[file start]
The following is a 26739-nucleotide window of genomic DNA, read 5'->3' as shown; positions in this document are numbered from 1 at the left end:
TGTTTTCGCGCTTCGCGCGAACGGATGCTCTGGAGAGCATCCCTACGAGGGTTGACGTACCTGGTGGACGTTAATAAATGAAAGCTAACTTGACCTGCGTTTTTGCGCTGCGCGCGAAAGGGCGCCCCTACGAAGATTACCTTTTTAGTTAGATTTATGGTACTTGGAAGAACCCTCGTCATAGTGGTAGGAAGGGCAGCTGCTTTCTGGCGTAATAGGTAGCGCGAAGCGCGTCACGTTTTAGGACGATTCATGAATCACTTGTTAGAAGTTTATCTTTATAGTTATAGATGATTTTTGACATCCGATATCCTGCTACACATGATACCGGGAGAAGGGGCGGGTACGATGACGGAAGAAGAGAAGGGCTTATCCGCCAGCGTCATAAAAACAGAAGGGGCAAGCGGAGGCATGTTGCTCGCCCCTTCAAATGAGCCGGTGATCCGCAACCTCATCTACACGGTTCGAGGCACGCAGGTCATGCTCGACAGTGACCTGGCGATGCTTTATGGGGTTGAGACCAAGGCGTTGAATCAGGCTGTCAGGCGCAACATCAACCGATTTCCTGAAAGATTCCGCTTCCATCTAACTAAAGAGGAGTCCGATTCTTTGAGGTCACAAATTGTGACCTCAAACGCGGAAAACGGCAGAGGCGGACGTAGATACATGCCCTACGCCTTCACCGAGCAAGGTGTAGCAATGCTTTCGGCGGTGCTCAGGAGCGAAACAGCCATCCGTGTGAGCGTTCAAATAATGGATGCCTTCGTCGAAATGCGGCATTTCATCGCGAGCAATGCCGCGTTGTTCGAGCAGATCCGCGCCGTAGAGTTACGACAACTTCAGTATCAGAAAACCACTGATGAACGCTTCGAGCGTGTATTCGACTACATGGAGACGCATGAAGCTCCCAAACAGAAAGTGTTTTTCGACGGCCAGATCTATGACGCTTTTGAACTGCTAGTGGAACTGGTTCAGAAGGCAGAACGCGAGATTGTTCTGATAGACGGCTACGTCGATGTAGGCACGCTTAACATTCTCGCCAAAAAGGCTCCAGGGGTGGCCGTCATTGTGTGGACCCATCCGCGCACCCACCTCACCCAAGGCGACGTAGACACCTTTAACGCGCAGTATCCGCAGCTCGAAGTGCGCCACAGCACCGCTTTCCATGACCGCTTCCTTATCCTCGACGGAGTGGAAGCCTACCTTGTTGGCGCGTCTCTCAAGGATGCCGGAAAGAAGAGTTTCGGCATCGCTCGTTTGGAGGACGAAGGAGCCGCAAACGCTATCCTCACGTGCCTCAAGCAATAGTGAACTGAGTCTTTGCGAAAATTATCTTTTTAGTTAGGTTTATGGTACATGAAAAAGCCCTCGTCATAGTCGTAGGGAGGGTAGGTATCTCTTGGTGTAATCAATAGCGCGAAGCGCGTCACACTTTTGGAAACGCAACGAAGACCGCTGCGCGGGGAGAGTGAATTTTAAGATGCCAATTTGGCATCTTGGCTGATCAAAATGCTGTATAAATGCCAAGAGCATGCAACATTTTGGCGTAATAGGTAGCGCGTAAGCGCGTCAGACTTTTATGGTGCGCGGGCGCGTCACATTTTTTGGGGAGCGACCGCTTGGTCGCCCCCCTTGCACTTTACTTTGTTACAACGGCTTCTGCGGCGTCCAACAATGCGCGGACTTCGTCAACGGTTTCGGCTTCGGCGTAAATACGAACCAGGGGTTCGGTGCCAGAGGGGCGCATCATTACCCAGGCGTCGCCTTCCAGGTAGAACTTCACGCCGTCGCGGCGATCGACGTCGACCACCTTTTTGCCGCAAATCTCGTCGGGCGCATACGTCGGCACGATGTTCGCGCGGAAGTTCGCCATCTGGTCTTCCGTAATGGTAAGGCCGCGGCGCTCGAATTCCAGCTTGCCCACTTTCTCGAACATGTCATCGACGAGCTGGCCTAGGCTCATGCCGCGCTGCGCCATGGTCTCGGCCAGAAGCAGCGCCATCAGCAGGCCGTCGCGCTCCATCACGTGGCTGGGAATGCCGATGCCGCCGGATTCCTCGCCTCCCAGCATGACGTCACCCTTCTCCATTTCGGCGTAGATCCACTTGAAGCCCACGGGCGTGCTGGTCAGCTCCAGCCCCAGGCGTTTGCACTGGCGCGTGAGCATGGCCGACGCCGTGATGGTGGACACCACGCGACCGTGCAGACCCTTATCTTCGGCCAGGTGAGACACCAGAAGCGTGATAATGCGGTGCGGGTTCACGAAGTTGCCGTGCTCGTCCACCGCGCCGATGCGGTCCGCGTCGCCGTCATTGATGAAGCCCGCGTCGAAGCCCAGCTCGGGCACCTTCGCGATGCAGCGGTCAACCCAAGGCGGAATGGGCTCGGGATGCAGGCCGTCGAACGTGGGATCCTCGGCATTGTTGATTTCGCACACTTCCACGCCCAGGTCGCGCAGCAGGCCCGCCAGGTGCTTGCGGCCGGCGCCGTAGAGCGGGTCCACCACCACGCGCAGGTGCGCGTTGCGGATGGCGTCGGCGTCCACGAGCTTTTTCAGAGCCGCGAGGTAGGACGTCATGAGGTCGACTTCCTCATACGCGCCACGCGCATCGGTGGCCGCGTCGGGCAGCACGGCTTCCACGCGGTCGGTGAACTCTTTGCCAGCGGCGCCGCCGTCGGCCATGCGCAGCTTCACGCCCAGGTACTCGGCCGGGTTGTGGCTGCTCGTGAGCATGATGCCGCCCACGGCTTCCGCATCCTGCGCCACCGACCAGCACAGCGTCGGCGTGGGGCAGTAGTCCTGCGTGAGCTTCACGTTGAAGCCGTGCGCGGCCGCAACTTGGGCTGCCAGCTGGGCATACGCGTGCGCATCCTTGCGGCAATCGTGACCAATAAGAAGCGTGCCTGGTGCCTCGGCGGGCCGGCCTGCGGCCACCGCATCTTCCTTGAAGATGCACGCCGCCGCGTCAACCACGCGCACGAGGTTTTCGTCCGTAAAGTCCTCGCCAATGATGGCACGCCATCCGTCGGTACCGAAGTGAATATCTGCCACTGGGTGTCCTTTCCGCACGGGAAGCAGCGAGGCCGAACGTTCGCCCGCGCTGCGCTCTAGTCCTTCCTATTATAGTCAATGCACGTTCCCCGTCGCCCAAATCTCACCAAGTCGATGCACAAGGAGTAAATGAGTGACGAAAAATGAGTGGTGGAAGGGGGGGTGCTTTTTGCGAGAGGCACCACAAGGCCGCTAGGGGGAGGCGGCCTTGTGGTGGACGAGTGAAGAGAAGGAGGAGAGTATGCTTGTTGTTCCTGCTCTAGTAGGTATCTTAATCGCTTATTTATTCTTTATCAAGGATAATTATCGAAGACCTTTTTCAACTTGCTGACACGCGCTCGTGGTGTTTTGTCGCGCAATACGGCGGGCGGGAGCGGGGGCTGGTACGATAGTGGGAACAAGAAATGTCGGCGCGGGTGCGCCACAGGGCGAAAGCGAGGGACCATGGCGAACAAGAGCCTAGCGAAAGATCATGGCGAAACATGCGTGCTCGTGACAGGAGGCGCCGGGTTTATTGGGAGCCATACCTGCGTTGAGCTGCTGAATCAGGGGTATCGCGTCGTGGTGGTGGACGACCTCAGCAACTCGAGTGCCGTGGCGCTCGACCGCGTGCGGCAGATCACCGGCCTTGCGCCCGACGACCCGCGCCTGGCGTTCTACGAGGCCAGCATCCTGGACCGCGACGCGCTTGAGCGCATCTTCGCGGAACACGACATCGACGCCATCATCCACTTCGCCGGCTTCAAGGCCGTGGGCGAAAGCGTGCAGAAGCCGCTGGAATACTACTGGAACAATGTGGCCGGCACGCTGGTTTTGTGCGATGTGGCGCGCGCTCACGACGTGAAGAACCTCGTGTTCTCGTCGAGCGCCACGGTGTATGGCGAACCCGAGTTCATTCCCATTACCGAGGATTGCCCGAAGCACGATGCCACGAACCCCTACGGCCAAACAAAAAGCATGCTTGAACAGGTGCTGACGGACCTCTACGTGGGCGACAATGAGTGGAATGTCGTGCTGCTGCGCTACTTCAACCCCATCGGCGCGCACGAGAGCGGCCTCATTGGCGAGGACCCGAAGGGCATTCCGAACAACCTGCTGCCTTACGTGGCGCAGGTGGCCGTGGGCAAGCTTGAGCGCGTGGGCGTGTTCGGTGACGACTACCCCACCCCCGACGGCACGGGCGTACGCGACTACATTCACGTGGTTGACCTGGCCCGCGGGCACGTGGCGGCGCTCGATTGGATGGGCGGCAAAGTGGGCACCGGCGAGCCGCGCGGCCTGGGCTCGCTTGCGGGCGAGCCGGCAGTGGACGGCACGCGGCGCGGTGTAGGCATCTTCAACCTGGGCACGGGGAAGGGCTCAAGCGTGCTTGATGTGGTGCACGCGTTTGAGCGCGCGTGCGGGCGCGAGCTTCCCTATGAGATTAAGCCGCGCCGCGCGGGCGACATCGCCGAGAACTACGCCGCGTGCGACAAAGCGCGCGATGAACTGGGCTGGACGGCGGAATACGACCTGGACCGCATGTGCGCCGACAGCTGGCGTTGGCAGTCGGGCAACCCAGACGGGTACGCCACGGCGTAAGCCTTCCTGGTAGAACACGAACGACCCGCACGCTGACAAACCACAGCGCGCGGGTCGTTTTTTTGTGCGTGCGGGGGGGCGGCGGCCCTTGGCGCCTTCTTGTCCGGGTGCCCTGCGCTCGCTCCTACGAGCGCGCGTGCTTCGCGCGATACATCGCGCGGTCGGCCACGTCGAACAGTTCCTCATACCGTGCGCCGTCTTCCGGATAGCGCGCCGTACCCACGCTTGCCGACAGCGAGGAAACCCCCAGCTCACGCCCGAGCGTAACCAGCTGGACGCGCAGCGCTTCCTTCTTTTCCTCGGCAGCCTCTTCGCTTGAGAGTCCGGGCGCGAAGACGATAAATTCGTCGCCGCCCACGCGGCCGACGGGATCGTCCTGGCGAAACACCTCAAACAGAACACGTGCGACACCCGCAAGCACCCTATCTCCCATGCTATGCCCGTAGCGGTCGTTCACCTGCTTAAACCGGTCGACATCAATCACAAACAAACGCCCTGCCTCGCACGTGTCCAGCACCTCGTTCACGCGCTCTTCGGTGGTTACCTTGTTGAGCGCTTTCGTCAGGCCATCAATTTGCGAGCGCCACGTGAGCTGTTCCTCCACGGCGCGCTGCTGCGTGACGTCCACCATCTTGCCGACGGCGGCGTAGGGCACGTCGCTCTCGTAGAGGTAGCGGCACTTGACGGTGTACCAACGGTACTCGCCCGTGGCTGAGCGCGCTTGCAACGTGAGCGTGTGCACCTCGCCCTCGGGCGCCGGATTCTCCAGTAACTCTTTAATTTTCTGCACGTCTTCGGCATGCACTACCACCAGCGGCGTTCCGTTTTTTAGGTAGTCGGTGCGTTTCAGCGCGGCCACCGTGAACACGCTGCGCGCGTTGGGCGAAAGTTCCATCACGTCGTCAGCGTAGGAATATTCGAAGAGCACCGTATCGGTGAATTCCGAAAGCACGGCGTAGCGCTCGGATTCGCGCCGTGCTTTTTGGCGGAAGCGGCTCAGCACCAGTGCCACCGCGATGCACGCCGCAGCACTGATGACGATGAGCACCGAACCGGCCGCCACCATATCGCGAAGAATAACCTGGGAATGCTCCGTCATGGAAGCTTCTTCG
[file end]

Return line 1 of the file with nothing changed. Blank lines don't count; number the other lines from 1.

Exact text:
The following is a 26739-nucleotide window of genomic DNA, read 5'->3' as shown; positions in this document are numbered from 1 at the left end: